Contents

06 April 2011
Vol 3, Issue 77
  • Contents

    • Perspective

    • Research Articles

      • Genital HIV-1 RNA Predicts Risk of Heterosexual HIV-1 Transmission

        Genital HIV-1 RNA quantity predicts risk of heterosexual HIV-1 transmission independently of plasma HIV-1 concentration.

      • CD44-SLC1A2 Gene Fusions in Gastric Cancer

        One partner of a fusion gene found in gastric cancer, CD44-SLC1A2, may contribute to the tumor’s abnormal metabolism.

    • State of the Art Review

      • Alzheimer’s Disease: The Challenge of the Second Century

        In the first of our State of the Art Review series, David M. Holtzman, John C. Morris, and Alison M. Goate explore the rapid pace of Alzheimer’s disease research and the challenges to translating research breakthroughs into clinical treatments.

    • Editors' Choice

      • Starve Now, Gain Later

        Specific, durable epigenetic changes induced in the fetus by maternal diet may spur development of type 2 diabetes in adulthood.

      • Patient, Heal Thyself

        CD40 activation boosts the antitumor response of stromal-associated macrophages in humans and mice with pancreatic cancer.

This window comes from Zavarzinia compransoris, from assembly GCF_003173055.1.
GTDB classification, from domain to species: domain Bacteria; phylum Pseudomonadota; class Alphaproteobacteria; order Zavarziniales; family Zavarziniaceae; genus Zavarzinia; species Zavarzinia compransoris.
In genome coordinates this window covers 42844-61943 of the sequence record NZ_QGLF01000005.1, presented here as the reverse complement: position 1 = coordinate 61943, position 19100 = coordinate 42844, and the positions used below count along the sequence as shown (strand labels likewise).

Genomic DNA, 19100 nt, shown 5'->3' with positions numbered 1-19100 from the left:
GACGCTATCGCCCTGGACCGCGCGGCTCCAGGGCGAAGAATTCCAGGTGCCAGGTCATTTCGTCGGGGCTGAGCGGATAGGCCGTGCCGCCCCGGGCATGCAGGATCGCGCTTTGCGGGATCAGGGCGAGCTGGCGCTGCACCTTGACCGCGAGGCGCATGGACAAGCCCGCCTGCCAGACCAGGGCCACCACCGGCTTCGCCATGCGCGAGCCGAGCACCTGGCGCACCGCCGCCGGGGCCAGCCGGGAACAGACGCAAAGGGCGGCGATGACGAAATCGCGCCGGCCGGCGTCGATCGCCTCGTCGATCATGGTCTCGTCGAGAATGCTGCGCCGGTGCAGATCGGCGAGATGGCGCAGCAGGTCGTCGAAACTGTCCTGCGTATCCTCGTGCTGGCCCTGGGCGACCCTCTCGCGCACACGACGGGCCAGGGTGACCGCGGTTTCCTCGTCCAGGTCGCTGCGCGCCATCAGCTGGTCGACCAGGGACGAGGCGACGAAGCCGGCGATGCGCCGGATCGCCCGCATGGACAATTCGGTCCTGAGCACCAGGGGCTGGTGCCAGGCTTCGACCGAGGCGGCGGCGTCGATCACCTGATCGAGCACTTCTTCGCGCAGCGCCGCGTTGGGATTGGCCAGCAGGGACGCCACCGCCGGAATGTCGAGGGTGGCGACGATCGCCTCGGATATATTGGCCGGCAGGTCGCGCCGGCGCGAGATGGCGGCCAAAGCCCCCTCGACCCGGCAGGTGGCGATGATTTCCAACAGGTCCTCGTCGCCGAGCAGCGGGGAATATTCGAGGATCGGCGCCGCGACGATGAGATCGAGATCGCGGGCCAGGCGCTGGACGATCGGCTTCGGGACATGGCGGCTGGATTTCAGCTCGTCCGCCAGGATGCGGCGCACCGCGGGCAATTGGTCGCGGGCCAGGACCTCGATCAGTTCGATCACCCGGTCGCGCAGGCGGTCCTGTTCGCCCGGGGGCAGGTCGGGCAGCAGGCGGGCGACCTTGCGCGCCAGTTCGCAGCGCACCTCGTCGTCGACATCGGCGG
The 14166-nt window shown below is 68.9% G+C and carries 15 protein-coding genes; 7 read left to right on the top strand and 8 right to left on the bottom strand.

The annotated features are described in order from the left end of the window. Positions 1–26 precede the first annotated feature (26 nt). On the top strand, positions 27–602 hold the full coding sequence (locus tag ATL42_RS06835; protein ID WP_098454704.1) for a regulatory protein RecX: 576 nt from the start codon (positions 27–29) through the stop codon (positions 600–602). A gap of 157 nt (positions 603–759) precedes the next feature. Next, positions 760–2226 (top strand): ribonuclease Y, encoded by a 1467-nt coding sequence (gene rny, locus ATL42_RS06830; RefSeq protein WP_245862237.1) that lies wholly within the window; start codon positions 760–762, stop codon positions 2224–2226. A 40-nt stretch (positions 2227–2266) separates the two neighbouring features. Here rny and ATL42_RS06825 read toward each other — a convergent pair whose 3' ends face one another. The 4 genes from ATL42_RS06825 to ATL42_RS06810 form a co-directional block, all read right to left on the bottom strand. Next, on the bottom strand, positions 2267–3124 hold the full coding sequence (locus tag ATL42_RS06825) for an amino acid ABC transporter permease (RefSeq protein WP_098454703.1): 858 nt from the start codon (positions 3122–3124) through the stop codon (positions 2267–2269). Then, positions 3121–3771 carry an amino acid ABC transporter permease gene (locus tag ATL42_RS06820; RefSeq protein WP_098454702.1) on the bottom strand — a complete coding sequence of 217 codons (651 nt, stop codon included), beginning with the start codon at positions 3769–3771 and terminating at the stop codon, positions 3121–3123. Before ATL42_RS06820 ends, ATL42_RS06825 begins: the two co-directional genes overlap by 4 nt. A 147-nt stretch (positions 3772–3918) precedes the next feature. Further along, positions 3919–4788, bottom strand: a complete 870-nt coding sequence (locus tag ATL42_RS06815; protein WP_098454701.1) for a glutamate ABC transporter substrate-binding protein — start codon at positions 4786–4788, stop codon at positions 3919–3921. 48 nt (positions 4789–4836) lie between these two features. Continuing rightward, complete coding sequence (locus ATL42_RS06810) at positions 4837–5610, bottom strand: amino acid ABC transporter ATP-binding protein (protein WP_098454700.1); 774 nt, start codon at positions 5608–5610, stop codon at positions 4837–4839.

• Enemies Among Us

        Invasive streptococcal strains are genetically similar to pharyngitis strains, yet polymorphisms lead to changes in invasive potential.

      • Communicating Wirelessly with Our Bodies

        Wireless communication for biomedical devices is enabled by using the human body for signal transmission.

    • Podcast

About The Cover

Cover image expansion

ONLINE COVER Unraveling the Tangled Web of Alzheimer's Disease. There is no drug that can delay the onset or slow the insidious course of Alzheimer's disease, a devastating neurodegenerative disorder that affects 30 million people worldwide. As Holtzman et al. discuss in their State of the Art Review, advances in understanding the aberrant molecular events in neurons that contribute to their demise are yielding new molecular targets for drug development. Depicted are two pathological hallmarks of Alzheimer's disease: neurofibrillary tangles (turquoise) inside the neuron that are composed of aberrantly phosphorylated tau protein, and aggregates of the neurotoxic β-amyloid peptide (pink) next to the neuron. [CREDIT: C. BICKEL/SCIENCE TRANSLATIONAL MEDICINE]